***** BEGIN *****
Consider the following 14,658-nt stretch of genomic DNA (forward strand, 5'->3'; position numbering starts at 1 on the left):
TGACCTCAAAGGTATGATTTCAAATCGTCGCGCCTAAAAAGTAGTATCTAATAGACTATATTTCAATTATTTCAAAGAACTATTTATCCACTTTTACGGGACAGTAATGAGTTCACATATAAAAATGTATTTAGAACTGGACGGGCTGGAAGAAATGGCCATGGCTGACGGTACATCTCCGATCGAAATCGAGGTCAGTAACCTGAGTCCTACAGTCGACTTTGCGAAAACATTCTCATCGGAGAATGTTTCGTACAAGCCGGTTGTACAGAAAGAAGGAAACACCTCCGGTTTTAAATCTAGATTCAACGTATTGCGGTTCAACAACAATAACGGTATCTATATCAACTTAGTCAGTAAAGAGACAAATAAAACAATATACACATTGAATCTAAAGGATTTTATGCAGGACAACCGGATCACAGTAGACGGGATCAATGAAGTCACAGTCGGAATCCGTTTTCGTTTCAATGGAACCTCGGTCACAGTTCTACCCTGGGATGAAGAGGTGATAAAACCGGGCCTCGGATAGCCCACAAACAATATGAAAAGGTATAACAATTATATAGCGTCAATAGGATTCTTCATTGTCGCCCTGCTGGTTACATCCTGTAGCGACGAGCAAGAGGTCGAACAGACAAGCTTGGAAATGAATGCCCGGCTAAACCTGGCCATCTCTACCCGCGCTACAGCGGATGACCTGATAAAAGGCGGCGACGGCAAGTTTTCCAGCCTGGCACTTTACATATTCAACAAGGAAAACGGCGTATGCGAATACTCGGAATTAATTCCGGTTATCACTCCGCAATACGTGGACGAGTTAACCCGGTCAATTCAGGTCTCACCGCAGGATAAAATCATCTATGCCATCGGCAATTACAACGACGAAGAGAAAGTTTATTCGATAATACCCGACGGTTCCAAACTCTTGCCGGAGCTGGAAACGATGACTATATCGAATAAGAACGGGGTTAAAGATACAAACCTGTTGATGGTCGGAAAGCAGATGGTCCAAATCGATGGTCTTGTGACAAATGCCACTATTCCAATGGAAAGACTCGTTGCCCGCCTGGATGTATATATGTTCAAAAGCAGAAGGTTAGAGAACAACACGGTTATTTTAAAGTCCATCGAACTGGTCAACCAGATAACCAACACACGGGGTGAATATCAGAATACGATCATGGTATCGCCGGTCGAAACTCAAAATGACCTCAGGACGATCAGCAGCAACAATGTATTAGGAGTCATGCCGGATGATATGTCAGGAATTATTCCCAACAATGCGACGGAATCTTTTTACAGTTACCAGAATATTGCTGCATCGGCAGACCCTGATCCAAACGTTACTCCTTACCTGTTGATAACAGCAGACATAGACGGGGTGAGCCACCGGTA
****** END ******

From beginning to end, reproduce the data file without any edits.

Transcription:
Consider the following 14,658-nt stretch of genomic DNA (forward strand, 5'->3'; position numbering starts at 1 on the left):
TGACCTCAAAGGTATGATTTCAAATCGTCGCGCCTAAAAAGTAGTATCTAATAGACTATATTTCAATTATTTCAAAGAACTATTTATCCACTTTTACGGGACAGTAATGAGTTCACATATAAAAATGTATTTAGAACTGGACGGGCTGGAAGAAATGGCCATGGCTGACGGTACATCTCCGATCGAAATCGAGGTCAGTAACCTGAGTCCTACAGTCGACTTTGCGAAAACATTCTCATCGGAGAATGTTTCGTACAAGCCGGTTGTACAGAAAGAAGGAAACACCTCCGGTTTTAAATCTAGATTCAACGTATTGCGGTTCAACAACAATAACGGTATCTATATCAACTTAGTCAGTAAAGAGACAAATAAAACAATATACACATTGAATCTAAAGGATTTTATGCAGGACAACCGGATCACAGTAGACGGGATCAATGAAGTCACAGTCGGAATCCGTTTTCGTTTCAATGGAACCTCGGTCACAGTTCTACCCTGGGATGAAGAGGTGATAAAACCGGGCCTCGGATAGCCCACAAACAATATGAAAAGGTATAACAATTATATAGCGTCAATAGGATTCTTCATTGTCGCCCTGCTGGTTACATCCTGTAGCGACGAGCAAGAGGTCGAACAGACAAGCTTGGAAATGAATGCCCGGCTAAACCTGGCCATCTCTACCCGCGCTACAGCGGATGACCTGATAAAAGGCGGCGACGGCAAGTTTTCCAGCCTGGCACTTTACATATTCAACAAGGAAAACGGCGTATGCGAATACTCGGAATTAATTCCGGTTATCACTCCGCAATACGTGGACGAGTTAACCCGGTCAATTCAGGTCTCACCGCAGGATAAAATCATCTATGCCATCGGCAATTACAACGACGAAGAGAAAGTTTATTCGATAATACCCGACGGTTCCAAACTCTTGCCGGAGCTGGAAACGATGACTATATCGAATAAGAACGGGGTTAAAGATACAAACCTGTTGATGGTCGGAAAGCAGATGGTCCAAATCGATGGTCTTGTGACAAATGCCACTATTCCAATGGAAAGACTCGTTGCCCGCCTGGATGTATATATGTTCAAAAGCAGAAGGTTAGAGAACAACACGGTTATTTTAAAGTCCATCGAACTGGTCAACCAGATAACCAACACACGGGGTGAATATCAGAATACGATCATGGTATCGCCGGTCGAAACTCAAAATGACCTCAGGACGATCAGCAGCAACAATGTATTAGGAGTCATGCCGGATGATATGTCAGGAATTATTCCCAACAATGCGACGGAATCTTTTTACAGTTACCAGAATATTGCTGCATCGGCAGACCCTGATCCAAACGTTACTCCTTACCTGTTGATAACAGCAGACATAGACGGGGTGAGCCACCGGTA